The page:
Sunday, March 27, 2016

In Theatres: Batman v. Superman: Dawn of Justice (2016)

It is one of the oldest tropes in comics. Two heroes meet for the first time, and, under curious circumstances, fight until they realize they've been manipulated by a third party with an agenda.

In a nutshell, that's what "Batman v. Superman: Dawn of Justice" comes down to. The Man of Steel (Henry Cavill), dealing with a distrusting public and government, is pulled into a battle with the Dark Knight (Ben Affleck), who has begun resorting to branding his defeated foes. Something that is SO NOT BATMAN.

At the center of it all is Alexander "Lex" Luthor (Jesse Eisenberg), wealthy industrialist, scientist, geek, and sociopath all rolled into one. If you were expecting Lex to be in finely tailored suits throughout the movie, you're going to be badly disappointed. This Lex is a nerd who prefers dress casual. The bit about being abused by his father? Borrowed from Smallville, one would imagine. Unfortunately, Lex's mindset is more along the lines of the writers merging him with the Joker, and Eisenberg doesn't totally sell it so well. And since the Clown Prince of Crime is busy elsewhere, as you'll see this summer, using Lex as a surrogate just fails. Color me unimpressed.

I'm told there is a R-rated cut that will be available on DVD later this year. You'll need that if you really need to see Lois Lane (Amy Adams) totally in the buff. That whole bit where Clark Kent joins her, fully clothed, mind you, in the bathtub early on is one of the cuter bits of the movie.

And, then, there is Wonder Woman (Gal Gadot). In the mind of director Zack Snyder and co-author David Goyer, among others, Princess Diana of the Amazons is seemingly immortal, and has been around at least 100 years, as Bruce Wayne uncovers a picture of Diana dating back to 1918. Of course, Wonder Woman has actually been with us since the Golden Age, but that's neither here nor there at this point. Funny how William Moulton Marston, Diana's creator, wasn't given credit, unlike Jerry Siegel & Joe Shuster (Superman) and Bob Kane & Bill Finger (Batman). Hmmmmm. We also get glimpses of The Flash (Ezra Miller) and Aquaman (Jason Momoa), setting up next year's "Justice League, Part 1". The scenes with Diana & Bruce hint at something down the road that might be a call-back to fans of the Justice League cartoons from a decade ago.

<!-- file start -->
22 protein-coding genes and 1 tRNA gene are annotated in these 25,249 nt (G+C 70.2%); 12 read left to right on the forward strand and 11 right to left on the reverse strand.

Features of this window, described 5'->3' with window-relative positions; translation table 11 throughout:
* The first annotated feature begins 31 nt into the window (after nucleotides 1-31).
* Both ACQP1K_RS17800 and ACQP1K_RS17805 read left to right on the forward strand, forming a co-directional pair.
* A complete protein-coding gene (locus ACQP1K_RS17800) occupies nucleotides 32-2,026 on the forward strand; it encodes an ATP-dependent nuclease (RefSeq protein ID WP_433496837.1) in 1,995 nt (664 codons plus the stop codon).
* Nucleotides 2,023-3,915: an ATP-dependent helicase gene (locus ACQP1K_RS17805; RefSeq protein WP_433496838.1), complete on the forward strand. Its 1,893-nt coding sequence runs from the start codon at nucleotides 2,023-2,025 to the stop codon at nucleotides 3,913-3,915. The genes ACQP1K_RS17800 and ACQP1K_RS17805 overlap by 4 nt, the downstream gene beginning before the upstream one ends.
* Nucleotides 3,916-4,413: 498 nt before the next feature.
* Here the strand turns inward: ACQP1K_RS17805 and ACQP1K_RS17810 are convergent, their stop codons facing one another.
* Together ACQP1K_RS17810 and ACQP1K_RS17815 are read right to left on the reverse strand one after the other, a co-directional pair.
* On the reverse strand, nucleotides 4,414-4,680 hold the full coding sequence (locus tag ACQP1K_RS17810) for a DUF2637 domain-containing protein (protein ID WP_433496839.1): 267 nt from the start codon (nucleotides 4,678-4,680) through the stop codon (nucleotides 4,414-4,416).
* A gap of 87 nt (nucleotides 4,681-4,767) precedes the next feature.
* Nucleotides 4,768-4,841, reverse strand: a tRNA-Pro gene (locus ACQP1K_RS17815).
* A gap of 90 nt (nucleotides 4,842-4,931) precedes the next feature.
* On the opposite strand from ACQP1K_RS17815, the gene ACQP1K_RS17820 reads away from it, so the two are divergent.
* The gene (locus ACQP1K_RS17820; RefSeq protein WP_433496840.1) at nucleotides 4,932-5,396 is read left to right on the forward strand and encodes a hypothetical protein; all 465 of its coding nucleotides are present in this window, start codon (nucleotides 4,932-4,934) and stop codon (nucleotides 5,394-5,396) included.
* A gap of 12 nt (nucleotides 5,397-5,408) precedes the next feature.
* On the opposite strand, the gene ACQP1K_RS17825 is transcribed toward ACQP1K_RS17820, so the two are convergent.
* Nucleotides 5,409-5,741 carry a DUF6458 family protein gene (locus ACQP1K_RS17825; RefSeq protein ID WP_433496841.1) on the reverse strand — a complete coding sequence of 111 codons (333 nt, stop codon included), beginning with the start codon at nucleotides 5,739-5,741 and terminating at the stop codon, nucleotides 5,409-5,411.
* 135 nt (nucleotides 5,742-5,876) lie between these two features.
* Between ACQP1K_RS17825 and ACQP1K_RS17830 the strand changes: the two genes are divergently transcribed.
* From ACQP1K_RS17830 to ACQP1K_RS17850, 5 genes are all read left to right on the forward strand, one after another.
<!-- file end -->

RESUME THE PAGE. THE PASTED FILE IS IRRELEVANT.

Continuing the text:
Where "Dawn of Justice" ultimately missteps is using one too many false climaxes to set up the last one. I won't spoil it for you, but suffice it to say, if you're a long time comics fan, you'll remember it, because WB has adapted it before. Luthor finally loses his hair, but it's shaved off in prison. Don't ask why. I wasn't down with the clownish, curly look that makes Lex look like the younger brother of the Wendy's babe.

I won't list all the trailers. Suffice to say, they include:

"Warcraft" (June): Based on the video game series.
"Suicide Squad" (August): Jared Leto as the Joker. Plus, Will Smith, Viola Davis, and Margot Robbie. I'll be up front. I'm not digging the grills on the Joker's teeth. That is SO NOT THE JOKER!

"Central Intelligence": Kevin Hart, after 2 "Ride Along" movies with Ice Cube, now tries to get the rub from the people's movie star, Dwayne "The Rock" Johnson.

"X-Men: Apocalypse" (May 27): Last chance to see Jennifer Lawrence as Mystique.
"Teenage Mutant Ninja Turtles 2" (April). The Heroes in a 1/2-Shell are back. The human supporting cast includes Megan Fox, Fred Armisen (Portlandia, ex-Saturday Night Live), Stephen Amell (Arrow), and WWE superstar Sheamus (credited under his real name, Stephen Fennelly, from what I'm told). From director Michael Bay, so expect more explosions than actually necessary.

"Ghostbusters": Ivan Reitman's 80's franchise is getting a distaff makeover, fronted by Melissa McCarthy (Mike & Molly), who will be in theatres in "The Boss" in about a week or two.

And, now, a sample of "Dawn of Justice":

Affleck was fine, Jeremy Irons was sublime as Alfred. You know Superman will return, along with the others, which made the final climax a little bit of overkill. While the money's rolling in already, and it will turn a profit, DC/WB needs to figure out a better way to convey their overall stories so it doesn't tax the fans' collective psyche.

Rating: B+.

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